Survival benefits were being reported for complete resection of metastatic lung tumors even in the 1990s. The International Registry of Lung Metastases (IRLM) reported that 5-year overall survival for patients with complete resection of metastatic lung tumors was 36%, compared with 13% for patients without (10). However, clinical outcomes with stereotactic body radiotherapy (SBRT) for Stage I primary lung tumors are reportedly almost the same as with surgery. Onihsi et al. (11) reported a 5-year overall survival of 70.8% for operable Stage I patients, equivalent to that with surgery. This indicates that oligo-recurrent patients, who have no extrathoracic lesions, could receive survival benefit from SBRT. In fact, Bloomgren et al. (12) first reported that 14 metastatic lung tumors in 10 patients treated with SBRT achieved 92% local control. Uematsu et al. (13) reported that 43 metastatic lung tumors in 22 patients treated with SBRT achieved 98% local control. Nagata et al. (14) using SBRT with 48 Gy in four fractions to the isocenter reported that nine metastatic lung tumors in nine patients achieved 67% local control. From the same institution as Nagata, Norihisa et al. (15) using SBRT at 48–60 Gy in four to five fractions to the isocenter reported that 43 metastatic lung tumors in 34 patients achieved a 2-year local control rate of 90% and a 2-year overall survival rate of 84.3%. These are excellent outcomes. However, all these analyses were retrospective. In 2009, Rusthoven et al. (16) reported a Phase I/II prospective study of SBRT for metastatic lung tumors. Thirty-eight metastatic lung tumors in 63 patients treated with SBRT achieved a 2-year local control rate of 96% and a 2-year overall survival of 39%. This result was inferior to that of surgery according to the IRLM. One of the important reasons of poor prognosis in SBRT is that the prospective study included patients with extrapulmonary lesions, meaning oligometastases and no oligo-recurrence. Limited to oligo-recurrence and the small numbers of lung metastases, overall survival may be better and might be almost equivalent to that of the IRLM (16).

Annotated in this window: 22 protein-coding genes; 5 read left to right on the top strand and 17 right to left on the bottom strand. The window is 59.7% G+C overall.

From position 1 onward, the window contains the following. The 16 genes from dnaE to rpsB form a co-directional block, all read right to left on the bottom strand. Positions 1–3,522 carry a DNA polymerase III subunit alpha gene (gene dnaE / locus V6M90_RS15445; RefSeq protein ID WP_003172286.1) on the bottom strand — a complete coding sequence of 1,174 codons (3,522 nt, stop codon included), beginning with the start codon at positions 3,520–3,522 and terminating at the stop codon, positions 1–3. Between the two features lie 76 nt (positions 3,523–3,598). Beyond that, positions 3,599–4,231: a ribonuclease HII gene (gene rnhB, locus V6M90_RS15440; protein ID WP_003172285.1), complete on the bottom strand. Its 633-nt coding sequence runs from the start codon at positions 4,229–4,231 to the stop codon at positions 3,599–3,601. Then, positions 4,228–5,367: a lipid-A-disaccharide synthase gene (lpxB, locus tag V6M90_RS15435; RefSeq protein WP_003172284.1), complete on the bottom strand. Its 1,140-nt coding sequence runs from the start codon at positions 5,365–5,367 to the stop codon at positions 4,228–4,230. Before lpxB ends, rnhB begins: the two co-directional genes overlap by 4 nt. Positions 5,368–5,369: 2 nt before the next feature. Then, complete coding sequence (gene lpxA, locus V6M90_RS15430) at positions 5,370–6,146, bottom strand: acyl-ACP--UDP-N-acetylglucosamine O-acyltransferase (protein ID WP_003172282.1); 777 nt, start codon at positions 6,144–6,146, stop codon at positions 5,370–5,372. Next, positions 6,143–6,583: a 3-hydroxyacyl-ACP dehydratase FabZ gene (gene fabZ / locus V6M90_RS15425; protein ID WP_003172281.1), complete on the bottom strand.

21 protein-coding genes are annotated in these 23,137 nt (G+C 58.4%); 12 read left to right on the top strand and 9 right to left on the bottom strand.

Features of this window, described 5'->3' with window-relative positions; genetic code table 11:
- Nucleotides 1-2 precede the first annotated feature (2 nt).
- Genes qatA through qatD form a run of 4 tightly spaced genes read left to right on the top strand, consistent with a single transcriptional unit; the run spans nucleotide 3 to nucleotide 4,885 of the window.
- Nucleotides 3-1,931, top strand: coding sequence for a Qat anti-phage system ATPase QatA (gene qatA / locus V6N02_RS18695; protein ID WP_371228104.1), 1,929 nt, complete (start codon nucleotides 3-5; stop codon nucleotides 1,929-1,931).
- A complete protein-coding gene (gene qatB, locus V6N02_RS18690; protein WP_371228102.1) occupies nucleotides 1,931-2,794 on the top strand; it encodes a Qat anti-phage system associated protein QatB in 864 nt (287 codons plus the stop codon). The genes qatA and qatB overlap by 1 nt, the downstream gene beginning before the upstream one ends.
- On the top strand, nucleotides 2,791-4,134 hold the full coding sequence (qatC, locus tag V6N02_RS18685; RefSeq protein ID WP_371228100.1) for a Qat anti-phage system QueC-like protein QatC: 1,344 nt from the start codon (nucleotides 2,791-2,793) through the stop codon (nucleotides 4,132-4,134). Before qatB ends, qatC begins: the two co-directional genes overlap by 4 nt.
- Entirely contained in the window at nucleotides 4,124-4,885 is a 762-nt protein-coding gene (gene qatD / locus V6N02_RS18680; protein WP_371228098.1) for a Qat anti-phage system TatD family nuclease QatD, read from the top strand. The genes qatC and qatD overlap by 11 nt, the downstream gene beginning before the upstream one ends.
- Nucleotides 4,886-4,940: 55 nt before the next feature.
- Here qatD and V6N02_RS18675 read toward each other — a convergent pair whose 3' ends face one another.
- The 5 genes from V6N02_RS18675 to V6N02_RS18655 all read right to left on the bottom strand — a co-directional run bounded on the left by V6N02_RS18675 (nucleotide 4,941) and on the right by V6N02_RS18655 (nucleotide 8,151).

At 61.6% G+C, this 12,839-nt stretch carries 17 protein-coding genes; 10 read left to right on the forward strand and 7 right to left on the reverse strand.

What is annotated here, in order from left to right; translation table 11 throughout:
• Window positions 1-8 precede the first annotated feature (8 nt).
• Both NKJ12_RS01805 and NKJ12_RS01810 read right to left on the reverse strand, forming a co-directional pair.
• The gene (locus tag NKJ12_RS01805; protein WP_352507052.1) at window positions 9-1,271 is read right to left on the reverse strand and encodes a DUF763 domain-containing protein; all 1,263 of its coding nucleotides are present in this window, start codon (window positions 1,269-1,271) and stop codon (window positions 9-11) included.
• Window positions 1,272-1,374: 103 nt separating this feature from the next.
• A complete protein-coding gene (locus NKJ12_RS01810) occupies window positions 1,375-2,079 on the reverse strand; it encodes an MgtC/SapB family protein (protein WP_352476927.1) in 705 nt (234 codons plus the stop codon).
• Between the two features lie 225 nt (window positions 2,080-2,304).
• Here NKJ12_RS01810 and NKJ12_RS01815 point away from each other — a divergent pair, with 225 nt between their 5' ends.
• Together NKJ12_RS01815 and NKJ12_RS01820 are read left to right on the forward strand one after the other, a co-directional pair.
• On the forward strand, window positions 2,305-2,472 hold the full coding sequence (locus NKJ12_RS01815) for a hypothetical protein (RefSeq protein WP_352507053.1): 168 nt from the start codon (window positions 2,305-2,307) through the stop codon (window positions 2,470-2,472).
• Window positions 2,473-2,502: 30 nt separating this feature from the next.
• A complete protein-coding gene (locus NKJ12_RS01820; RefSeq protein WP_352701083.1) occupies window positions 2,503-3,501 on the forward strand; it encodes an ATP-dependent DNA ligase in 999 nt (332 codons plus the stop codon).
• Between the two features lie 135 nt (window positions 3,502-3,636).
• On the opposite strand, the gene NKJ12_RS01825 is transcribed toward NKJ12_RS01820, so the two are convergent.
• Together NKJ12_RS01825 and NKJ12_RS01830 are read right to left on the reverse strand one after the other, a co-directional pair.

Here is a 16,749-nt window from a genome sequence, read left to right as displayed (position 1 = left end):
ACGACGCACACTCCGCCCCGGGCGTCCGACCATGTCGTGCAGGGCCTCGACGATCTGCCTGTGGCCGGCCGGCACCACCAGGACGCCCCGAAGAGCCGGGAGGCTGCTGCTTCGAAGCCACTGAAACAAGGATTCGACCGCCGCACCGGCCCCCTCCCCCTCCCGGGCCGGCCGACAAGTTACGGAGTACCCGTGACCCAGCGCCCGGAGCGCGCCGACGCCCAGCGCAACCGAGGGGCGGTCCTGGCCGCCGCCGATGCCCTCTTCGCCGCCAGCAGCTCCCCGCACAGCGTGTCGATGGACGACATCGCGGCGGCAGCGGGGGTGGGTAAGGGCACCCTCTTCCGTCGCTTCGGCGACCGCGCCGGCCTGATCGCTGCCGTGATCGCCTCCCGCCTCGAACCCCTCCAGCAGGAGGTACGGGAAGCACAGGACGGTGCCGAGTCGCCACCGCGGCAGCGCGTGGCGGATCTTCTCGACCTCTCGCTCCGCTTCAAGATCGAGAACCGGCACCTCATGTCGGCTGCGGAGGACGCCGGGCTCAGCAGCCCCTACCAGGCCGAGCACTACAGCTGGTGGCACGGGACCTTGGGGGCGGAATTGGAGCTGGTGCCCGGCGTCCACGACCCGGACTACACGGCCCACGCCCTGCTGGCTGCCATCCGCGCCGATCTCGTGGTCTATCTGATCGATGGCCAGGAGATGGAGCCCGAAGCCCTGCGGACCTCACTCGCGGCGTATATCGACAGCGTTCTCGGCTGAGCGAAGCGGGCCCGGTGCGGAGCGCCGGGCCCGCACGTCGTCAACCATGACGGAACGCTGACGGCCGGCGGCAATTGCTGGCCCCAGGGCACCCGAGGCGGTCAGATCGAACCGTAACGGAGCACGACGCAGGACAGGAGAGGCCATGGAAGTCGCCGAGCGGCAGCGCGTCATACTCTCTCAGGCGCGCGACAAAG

LIVER TUMOR